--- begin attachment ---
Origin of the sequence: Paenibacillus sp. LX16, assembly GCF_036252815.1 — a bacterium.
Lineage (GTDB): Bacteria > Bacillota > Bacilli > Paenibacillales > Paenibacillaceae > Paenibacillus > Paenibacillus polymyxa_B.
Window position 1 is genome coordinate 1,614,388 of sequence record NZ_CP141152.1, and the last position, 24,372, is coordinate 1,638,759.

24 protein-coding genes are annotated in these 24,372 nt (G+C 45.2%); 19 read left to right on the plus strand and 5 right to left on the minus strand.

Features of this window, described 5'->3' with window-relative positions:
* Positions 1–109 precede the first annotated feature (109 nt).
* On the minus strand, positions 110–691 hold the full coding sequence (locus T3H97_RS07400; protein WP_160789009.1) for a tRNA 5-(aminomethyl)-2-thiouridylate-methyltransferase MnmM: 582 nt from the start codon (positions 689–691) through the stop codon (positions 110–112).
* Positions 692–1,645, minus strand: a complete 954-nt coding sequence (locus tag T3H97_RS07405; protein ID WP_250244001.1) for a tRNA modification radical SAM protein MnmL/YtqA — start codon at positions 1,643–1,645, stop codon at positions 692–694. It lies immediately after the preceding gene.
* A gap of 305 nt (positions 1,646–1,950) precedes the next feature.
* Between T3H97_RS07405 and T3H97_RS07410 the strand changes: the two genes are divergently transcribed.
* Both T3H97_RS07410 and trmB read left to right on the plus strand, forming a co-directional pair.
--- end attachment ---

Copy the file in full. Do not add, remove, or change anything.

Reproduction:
Origin of the sequence: Paenibacillus sp. LX16, assembly GCF_036252815.1 — a bacterium.
Lineage (GTDB): Bacteria > Bacillota > Bacilli > Paenibacillales > Paenibacillaceae > Paenibacillus > Paenibacillus polymyxa_B.
Window position 1 is genome coordinate 1,614,388 of sequence record NZ_CP141152.1, and the last position, 24,372, is coordinate 1,638,759.

24 protein-coding genes are annotated in these 24,372 nt (G+C 45.2%); 19 read left to right on the plus strand and 5 right to left on the minus strand.

Features of this window, described 5'->3' with window-relative positions:
* Positions 1–109 precede the first annotated feature (109 nt).
* On the minus strand, positions 110–691 hold the full coding sequence (locus T3H97_RS07400; protein WP_160789009.1) for a tRNA 5-(aminomethyl)-2-thiouridylate-methyltransferase MnmM: 582 nt from the start codon (positions 689–691) through the stop codon (positions 110–112).
* Positions 692–1,645, minus strand: a complete 954-nt coding sequence (locus tag T3H97_RS07405; protein ID WP_250244001.1) for a tRNA modification radical SAM protein MnmL/YtqA — start codon at positions 1,643–1,645, stop codon at positions 692–694. It lies immediately after the preceding gene.
* A gap of 305 nt (positions 1,646–1,950) precedes the next feature.
* Between T3H97_RS07405 and T3H97_RS07410 the strand changes: the two genes are divergently transcribed.
* Both T3H97_RS07410 and trmB read left to right on the plus strand, forming a co-directional pair.